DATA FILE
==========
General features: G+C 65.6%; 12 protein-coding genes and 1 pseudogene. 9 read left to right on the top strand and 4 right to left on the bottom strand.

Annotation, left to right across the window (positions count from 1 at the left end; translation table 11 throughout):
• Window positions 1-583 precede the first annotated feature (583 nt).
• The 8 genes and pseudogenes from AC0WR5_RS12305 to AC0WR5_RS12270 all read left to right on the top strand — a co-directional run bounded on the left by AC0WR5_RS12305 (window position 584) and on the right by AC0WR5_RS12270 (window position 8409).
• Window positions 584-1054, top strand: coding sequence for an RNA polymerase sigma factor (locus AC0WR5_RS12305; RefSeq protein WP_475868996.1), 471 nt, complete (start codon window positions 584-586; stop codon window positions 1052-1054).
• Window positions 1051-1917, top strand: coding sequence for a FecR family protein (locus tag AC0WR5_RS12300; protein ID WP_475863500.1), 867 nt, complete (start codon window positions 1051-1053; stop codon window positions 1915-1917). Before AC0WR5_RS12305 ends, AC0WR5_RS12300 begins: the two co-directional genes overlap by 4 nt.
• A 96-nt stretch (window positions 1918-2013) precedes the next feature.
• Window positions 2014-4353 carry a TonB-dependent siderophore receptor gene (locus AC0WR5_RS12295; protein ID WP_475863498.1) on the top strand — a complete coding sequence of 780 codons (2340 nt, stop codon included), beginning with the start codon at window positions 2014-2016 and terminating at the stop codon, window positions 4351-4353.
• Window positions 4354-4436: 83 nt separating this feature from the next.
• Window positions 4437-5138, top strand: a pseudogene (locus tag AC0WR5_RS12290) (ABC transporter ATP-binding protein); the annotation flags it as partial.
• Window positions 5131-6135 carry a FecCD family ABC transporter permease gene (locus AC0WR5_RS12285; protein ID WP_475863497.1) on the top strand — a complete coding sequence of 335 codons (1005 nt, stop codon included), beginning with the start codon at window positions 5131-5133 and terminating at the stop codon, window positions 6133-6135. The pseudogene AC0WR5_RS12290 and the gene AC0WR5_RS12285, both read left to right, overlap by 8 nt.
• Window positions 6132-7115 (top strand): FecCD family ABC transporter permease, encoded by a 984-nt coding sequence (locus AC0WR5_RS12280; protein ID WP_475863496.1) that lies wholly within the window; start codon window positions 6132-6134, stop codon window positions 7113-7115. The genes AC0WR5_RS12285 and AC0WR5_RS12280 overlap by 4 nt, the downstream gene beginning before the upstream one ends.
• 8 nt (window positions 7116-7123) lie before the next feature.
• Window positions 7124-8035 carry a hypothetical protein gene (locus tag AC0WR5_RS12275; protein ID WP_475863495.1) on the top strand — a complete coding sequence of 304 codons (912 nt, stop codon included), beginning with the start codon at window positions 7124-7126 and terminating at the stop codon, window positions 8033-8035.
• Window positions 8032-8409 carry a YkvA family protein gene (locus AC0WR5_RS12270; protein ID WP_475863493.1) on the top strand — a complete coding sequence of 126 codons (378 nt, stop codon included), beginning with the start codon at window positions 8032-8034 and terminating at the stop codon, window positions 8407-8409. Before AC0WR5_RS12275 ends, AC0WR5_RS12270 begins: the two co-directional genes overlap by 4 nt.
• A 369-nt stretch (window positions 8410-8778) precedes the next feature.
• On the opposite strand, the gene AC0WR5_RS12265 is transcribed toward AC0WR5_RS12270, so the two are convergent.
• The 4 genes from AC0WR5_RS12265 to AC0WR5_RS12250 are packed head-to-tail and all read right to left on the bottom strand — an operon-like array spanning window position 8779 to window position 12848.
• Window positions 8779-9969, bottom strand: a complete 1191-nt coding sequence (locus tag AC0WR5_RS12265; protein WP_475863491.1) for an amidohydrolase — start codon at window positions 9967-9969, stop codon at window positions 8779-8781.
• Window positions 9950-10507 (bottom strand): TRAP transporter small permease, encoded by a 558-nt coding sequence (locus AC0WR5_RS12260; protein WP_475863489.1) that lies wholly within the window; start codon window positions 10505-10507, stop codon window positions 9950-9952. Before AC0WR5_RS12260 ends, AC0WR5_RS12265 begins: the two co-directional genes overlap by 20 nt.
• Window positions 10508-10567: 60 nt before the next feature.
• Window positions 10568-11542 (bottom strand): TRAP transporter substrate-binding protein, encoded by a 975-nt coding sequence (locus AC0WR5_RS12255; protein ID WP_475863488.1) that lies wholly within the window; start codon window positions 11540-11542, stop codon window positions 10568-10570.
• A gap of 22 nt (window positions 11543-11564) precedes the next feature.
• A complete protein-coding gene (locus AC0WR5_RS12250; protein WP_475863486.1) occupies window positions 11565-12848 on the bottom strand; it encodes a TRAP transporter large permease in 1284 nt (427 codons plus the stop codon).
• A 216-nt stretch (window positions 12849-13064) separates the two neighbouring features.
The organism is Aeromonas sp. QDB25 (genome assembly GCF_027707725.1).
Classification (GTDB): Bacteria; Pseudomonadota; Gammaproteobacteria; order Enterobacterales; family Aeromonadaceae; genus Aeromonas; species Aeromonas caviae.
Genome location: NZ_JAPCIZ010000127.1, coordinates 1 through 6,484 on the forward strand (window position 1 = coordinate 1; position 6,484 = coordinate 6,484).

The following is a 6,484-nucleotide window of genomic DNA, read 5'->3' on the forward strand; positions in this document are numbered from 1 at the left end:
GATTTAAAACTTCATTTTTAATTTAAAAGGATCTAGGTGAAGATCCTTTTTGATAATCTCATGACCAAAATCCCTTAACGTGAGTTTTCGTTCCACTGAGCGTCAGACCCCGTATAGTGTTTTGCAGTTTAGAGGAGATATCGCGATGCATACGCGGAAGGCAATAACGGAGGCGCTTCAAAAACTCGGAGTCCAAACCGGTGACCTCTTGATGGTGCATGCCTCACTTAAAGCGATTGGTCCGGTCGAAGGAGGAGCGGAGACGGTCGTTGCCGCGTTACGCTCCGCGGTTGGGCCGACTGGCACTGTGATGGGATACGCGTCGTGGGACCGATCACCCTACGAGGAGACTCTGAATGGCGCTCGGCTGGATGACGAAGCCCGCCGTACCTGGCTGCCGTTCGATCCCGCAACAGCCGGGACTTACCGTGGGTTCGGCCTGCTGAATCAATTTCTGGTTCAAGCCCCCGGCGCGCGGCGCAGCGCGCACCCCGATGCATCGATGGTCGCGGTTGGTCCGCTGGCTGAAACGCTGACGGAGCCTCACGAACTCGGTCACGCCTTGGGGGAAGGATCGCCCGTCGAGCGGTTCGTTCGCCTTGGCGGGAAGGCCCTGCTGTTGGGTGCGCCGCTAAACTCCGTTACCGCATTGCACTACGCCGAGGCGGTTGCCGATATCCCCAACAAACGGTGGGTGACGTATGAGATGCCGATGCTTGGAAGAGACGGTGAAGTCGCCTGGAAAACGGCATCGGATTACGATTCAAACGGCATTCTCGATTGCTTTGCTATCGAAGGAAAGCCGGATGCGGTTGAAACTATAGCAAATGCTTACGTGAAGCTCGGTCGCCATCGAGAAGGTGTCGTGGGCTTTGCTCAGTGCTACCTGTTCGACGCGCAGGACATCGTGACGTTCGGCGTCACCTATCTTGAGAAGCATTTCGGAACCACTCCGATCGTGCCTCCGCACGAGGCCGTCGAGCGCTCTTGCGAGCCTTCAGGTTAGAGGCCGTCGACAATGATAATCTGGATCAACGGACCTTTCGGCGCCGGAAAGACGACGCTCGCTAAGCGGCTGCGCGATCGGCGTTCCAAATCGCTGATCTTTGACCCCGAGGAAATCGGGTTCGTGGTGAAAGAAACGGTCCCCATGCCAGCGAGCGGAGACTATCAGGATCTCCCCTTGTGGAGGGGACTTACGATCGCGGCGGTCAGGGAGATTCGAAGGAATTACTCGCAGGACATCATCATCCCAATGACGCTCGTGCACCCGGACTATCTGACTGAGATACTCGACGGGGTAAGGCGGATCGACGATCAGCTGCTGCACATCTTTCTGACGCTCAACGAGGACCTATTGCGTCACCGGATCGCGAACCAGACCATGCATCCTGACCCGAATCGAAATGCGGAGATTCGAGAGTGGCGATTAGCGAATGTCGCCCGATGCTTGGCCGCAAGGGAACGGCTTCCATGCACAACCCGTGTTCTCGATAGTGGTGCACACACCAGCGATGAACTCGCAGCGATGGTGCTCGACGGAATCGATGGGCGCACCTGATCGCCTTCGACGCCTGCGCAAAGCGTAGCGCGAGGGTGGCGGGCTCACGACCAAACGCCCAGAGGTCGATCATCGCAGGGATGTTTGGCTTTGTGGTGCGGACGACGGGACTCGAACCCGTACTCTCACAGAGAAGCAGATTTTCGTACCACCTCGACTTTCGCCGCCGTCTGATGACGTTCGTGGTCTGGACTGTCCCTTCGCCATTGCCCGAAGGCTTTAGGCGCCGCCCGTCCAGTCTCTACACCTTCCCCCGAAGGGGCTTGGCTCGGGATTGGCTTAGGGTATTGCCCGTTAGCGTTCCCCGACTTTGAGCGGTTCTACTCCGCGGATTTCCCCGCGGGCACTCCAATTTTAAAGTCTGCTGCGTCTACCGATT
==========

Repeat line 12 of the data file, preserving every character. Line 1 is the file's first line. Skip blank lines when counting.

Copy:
• Window positions 6132-7115 (top strand): FecCD family ABC transporter permease, encoded by a 984-nt coding sequence (locus AC0WR5_RS12280; protein ID WP_475863496.1) that lies wholly within the window; start codon window positions 6132-6134, stop codon window positions 7113-7115. The genes AC0WR5_RS12285 and AC0WR5_RS12280 overlap by 4 nt, the downstream gene beginning before the upstream one ends.